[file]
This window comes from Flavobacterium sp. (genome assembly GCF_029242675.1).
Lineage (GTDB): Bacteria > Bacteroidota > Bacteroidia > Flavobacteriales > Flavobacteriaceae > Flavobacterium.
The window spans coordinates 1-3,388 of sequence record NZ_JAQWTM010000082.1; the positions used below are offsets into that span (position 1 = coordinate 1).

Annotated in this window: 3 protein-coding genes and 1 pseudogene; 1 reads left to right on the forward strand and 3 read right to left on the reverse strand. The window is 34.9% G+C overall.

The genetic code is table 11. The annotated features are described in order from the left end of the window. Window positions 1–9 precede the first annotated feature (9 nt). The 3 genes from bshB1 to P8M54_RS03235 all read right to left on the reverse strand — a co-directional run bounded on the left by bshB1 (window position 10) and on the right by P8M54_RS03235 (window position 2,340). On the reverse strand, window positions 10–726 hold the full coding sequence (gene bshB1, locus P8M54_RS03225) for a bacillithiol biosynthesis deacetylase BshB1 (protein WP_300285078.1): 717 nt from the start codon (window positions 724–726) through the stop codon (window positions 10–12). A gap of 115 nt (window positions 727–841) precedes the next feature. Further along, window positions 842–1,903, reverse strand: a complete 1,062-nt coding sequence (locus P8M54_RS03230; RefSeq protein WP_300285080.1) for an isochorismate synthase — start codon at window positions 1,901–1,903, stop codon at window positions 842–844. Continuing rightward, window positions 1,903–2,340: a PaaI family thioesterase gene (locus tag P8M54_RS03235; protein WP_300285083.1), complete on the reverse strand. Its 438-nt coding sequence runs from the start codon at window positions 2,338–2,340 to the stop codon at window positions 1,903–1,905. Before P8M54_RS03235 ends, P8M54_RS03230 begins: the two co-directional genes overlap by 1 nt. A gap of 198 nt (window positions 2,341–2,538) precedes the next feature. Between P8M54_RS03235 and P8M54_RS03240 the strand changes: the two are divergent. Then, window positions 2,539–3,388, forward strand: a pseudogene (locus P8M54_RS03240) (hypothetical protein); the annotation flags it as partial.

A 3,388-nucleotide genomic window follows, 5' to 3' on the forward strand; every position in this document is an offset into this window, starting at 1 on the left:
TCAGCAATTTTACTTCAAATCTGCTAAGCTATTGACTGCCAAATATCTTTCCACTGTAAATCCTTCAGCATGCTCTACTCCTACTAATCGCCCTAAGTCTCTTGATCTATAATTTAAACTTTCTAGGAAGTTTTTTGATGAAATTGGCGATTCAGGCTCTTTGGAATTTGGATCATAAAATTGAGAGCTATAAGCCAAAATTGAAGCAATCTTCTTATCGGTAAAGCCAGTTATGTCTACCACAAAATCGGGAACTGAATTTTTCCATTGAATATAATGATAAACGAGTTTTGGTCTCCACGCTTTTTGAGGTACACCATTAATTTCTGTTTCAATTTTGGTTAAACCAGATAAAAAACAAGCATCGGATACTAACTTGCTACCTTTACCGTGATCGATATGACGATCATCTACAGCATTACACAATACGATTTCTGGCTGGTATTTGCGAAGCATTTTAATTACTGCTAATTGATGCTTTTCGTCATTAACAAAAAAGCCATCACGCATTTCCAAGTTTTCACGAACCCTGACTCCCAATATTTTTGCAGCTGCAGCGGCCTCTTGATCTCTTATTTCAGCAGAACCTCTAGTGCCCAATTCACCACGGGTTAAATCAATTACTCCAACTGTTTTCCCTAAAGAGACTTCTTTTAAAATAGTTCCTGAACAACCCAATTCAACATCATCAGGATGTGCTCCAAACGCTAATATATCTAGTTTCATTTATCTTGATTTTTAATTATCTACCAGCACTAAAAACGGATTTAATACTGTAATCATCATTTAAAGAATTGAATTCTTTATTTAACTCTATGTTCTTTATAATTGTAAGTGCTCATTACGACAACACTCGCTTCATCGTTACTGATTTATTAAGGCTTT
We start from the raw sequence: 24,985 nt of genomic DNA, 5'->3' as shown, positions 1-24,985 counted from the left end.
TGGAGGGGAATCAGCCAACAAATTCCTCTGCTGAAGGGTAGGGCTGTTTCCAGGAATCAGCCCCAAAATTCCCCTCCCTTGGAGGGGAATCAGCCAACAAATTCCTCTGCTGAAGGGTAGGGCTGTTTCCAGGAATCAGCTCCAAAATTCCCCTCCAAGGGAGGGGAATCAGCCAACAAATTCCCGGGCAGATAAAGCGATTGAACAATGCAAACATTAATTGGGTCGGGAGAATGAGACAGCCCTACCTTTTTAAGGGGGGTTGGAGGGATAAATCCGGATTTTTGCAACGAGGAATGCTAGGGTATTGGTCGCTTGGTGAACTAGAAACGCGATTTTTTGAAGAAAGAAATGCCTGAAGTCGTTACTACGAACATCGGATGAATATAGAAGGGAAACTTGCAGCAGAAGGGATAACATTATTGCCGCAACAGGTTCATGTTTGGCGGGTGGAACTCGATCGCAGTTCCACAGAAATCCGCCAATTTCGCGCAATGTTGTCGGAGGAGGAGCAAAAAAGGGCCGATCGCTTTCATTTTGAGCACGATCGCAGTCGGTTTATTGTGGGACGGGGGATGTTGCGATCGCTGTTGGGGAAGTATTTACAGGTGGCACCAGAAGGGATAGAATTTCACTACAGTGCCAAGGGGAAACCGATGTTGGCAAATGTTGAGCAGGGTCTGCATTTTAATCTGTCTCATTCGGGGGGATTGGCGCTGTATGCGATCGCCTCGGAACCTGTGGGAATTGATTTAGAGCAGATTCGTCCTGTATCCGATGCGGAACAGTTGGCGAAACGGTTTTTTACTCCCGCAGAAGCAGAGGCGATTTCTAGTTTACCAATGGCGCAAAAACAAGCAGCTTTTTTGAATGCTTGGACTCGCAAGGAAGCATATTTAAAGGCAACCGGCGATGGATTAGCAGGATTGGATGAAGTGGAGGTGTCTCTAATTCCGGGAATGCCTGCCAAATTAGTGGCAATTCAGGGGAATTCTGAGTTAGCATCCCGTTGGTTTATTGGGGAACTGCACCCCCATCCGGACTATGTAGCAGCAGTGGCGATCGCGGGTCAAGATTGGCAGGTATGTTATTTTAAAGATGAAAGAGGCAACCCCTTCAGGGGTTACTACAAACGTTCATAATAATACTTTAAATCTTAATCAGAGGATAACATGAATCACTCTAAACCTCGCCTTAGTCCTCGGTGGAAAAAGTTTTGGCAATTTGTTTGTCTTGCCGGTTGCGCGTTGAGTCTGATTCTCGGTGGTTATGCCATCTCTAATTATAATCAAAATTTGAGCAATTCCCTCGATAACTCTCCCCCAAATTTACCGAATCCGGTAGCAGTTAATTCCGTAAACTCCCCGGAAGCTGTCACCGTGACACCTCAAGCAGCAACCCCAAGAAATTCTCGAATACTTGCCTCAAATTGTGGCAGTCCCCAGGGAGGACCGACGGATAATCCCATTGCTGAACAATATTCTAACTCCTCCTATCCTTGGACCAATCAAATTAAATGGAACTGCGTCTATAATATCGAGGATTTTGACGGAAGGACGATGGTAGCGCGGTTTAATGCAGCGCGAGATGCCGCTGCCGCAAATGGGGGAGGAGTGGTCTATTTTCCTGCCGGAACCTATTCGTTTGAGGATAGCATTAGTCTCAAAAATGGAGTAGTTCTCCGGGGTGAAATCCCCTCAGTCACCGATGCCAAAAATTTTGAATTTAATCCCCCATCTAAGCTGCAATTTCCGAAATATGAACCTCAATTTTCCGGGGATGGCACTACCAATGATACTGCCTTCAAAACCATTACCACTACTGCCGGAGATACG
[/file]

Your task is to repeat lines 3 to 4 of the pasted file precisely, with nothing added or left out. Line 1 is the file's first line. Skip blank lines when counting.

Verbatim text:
The window spans coordinates 1-3,388 of sequence record NZ_JAQWTM010000082.1; the positions used below are offsets into that span (position 1 = coordinate 1).

Annotated in this window: 3 protein-coding genes and 1 pseudogene; 1 reads left to right on the forward strand and 3 read right to left on the reverse strand. The window is 34.9% G+C overall.